Browsing Category

Canning and Food Preservation

In Canning and Food Preservation

How to Freeze Broccoli Rabe

how to freeze broccoli rabe

In my last post, I shared with you the wonderful nutrition found in broccoli rabe. It’s one of my favorite vegetables and it is very easy to grow here in zone 7.

Like many spring vegetables, broccoli rabe is at its peak in early to mid-spring. When the warm weather arrives, it begins to flower and loses its flavor. It is best enjoyed fresh but if you cannot eat it all when it is ready in the garden you can preserve it by freezing. Here’s how to freeze broccoli rabe.

How to Freeze Broccoli Rabe

At first, you might think this is a silly post. After all, don’t you just put the vegetables in the freezer? Not quite. You need to use a process called blanching to halt enzyme activity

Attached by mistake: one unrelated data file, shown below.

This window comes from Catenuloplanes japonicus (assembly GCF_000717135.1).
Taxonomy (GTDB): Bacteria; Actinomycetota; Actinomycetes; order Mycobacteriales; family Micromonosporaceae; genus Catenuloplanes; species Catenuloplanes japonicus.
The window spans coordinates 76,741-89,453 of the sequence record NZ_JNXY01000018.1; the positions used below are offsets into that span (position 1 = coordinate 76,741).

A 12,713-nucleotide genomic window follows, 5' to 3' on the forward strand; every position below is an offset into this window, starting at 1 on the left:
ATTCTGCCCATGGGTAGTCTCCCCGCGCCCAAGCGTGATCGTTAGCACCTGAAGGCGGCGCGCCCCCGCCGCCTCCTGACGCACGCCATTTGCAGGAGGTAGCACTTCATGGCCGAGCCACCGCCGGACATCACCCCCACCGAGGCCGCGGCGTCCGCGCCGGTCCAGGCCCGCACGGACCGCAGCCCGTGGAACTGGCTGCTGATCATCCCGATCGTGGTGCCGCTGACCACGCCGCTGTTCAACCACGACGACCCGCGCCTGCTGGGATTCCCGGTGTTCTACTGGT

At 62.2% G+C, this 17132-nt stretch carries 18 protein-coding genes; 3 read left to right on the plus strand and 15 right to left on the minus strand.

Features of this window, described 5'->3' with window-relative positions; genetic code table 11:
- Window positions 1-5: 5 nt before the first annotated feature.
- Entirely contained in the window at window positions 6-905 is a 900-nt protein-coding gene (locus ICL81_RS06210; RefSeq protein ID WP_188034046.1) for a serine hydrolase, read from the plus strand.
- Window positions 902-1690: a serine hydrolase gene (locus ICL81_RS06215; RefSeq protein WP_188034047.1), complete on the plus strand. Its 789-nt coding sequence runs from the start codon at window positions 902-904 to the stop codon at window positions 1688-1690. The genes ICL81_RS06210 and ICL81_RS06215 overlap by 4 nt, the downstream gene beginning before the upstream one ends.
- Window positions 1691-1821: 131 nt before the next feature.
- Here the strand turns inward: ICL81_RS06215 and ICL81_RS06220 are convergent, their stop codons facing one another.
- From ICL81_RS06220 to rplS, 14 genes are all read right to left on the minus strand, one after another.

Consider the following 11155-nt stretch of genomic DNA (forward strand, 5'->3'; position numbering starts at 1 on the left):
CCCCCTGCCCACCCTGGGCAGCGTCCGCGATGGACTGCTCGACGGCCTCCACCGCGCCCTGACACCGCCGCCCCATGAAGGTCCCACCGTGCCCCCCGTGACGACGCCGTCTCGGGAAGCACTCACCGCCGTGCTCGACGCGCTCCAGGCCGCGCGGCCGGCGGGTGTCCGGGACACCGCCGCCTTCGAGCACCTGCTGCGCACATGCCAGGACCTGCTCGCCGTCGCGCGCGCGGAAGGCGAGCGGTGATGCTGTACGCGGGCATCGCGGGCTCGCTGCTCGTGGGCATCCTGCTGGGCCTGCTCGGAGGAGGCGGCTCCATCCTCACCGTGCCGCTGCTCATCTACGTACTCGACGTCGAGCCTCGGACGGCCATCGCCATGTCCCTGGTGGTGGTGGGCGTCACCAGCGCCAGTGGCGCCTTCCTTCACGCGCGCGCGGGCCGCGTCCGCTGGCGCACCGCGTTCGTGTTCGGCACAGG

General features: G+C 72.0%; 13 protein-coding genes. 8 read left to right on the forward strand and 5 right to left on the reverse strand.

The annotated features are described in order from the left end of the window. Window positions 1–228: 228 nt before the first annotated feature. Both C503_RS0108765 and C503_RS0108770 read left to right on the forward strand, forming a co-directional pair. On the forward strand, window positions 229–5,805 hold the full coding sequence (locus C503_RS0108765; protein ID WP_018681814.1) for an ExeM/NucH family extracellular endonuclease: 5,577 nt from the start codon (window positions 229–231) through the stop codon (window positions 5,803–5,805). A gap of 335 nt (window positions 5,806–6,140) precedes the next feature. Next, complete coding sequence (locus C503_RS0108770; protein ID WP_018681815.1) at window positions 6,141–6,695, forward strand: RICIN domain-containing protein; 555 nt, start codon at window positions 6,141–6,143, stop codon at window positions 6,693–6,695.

Not quite. You need to use a process called blanching to halt enzyme activity in the living tissues of the plant. By halting this activity, you will help your frozen broccoli rabe taste better and last longer in the freezer.

Blanching is easy to do but can be time-consuming if you are processing a lot of broccoli rabe. It took us about three hours and two people, my husband working alongside me, to pull up the rabe in this garden bed, cut off the root portion and any inedible leaves, chop, blanch, drain, and freeze all of it.

broccoli rabe

Blanching vegetables means quickly immersing them in rapidly boiling water for a designated time period, them dunking them in ice water to halt the cooking process. Once drained, vegetables are packed into labeled freezer-safe bags and placed into our big pantry freezer for long-term storage.

To freeze broccoli rabe, first cut off the roots. Rinse the remaining plant, stems, and leaves off. Pick off any yellowed, wilted, or imperfect leaves.